I decided molybdenum was worth trying. I gradually added 750mcg of molybdenum to my daily regimen about 4 weeks ago. I did not notice any side effects. Interestingly, I started feeling very well in July. I’ve actually stopped many of my supplements and take only the bare necessities. My mood is good, food sensitivities are minimal, energy is good, exercise tolerance is up, and my brain feels pretty clear. I’m not sure why I feel so well, I’m just thankful. I’ll wait a while before I draw any conclusions, but perhaps molybdenum is a factor.

–        Laura

Lyme Disease and Genetic Testing Results

Hello to All,

As I mentioned in an earlier post, I had genetic testing done in the spring. My doctor had me do the Gene SNP test which costs about $275.00. I’ll share the pertinent results with you.

Genes with impact:

  1. B Vitamin Metabolism: MTHFR, MTR, MTRR
  2. Phase 1 Detoxification: CYP 1A2*1F (deletion)
  3. Phase 2 Detoxification: GSTM1, GSTT1 (deletion)
  4. Antioxidant Function: PON 1, SOD 2
  5. Bone Density: VDR
  6. Glucose Balance: ACE, IL6, LIPC, PON1, PPARg, PPARGC1A, VDR, ADRB2
  7. Inflammatory Response: IL6
  8. Salt Sensitivity: AGT
  9. Alcohol Metabolism: ADH1C

I feel that this is an important test for me. It confirms what I already knew were some problem areas, alerts me to potential problems, and guides my lifestyle and Lyme Disease treatment.

In terms of nutrition: I need to take methylated B vitamins for the rest of my life, such as folate, P5P, and B12. I need extra vitamin D and plenty of antioxidants. Luckily, I eat loads of fresh vegetables.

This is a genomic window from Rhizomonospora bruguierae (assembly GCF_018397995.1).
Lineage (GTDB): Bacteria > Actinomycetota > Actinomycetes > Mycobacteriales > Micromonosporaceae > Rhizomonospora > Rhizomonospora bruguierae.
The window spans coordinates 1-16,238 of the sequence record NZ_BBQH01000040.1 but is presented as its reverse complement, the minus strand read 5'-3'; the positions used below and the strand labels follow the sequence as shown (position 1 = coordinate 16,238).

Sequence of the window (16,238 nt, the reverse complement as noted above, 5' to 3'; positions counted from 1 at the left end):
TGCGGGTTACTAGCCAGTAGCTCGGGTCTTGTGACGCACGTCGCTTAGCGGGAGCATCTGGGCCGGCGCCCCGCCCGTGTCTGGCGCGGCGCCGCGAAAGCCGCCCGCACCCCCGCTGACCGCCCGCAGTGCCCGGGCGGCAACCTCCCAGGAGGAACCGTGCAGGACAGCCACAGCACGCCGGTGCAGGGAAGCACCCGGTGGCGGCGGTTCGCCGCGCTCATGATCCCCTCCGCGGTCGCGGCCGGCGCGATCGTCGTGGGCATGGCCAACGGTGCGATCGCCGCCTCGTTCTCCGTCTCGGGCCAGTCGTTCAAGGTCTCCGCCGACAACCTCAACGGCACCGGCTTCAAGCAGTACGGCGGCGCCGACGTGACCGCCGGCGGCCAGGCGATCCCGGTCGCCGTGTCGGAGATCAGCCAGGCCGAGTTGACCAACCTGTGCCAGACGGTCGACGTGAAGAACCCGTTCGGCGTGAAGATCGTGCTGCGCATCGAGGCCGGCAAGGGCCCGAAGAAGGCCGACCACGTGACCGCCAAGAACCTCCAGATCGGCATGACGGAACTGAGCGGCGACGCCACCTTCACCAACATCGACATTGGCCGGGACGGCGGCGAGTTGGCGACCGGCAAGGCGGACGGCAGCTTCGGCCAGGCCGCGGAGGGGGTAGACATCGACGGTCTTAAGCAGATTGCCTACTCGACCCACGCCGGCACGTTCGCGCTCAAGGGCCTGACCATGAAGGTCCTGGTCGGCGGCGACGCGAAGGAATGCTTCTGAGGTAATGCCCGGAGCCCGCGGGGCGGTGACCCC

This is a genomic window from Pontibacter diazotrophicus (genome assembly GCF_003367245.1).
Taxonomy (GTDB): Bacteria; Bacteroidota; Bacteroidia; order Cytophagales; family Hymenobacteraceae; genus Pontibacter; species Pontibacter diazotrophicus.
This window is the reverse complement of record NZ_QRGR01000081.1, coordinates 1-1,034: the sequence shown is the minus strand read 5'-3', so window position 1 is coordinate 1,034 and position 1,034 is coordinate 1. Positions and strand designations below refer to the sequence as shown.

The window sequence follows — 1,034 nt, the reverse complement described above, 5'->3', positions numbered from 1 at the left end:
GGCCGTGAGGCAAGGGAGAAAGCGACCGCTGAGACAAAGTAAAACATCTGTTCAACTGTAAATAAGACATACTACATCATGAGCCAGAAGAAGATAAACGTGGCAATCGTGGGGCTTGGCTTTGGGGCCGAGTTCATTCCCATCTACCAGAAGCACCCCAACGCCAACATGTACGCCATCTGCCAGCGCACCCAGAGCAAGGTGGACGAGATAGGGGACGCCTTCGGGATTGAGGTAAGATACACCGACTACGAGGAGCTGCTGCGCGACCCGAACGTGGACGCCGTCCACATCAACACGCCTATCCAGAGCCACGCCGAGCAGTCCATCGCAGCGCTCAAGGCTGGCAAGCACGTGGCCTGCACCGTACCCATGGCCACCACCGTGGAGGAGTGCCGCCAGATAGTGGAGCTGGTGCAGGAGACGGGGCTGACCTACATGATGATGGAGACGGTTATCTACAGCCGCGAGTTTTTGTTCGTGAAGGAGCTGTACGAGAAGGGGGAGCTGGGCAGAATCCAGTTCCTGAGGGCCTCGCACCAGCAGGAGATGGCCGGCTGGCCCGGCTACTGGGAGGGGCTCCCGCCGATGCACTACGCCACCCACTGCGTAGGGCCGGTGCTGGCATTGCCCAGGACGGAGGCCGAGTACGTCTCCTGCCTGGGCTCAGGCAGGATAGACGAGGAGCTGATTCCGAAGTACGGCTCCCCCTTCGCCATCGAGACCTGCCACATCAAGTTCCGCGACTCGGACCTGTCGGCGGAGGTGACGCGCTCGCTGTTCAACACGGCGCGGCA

In terms of avoidance, I need to watch my salt and sugar (which I already do). And no more drunken shenanigans! ADH1C controls alcohol dehydrogenase. Darn. And interestingly enough, there is a connection between candida toxins and alcohol toxins – a waste product called acetaldehyde. This may be a key to candida treatment for me. I’ll report more on that later.

I have IL-6 problems. Interleukin 6 acts as both a pro-inflammatory and anti-inflammatory cytokine (immunoregulatory protein that affects inflammation). In patients with Lyme neuroborreliosis, inflammation and symptoms of fatigue and malaise occur out of proportion to the relatively low number of spirochetes present. Previous studies have identified interleukin-6 (IL-6) as a candidate molecule for amplification of CNS inflammation in this disease ( This means I need to find safe substances that control this particular inflammatory pathway.

And here’s the biggie: I completely lack the genes for Phase 1 and 2 detoxification. I possess neither. Nada. Pas de tout. Geen (Dutch). This is a big problem. In fact, this is probably the underlying reason some people get chronic Lyme Disease, and other people have numerous tick bites with no symptoms, or have a brief illness. I’m one of those unfortunate people who can’t get rid of infectious agents and toxins. My liver cannot make enough glutathione (a major antioxidant and detox agent). I will have to manually detox for the rest of my life to become and remain healthy.

This confirms my theory that my illness is like a perfect storm: exposure to bacteria and viruses, lowered immune response, exposure to mold, elevated stress, inadequate (American processed food) diet + genetic predispositions = chronic, debilitating illness.

So, detox, detox, and more detox. This will be the crux of successful treatment for me. Finding substances to kill the infections of borrelia, babesia, bartonella, and candida is not hard. Getting good nutrition is not hard (for me). But helping my body to dispose of the waste is proving to be a great challenge. I already use saunas, epsom salt baths, coffee enemas, activated charcoal, homeopathic and herbal drainage remedies, curcumin, etc… And that’s not enough, for heaven’s sake!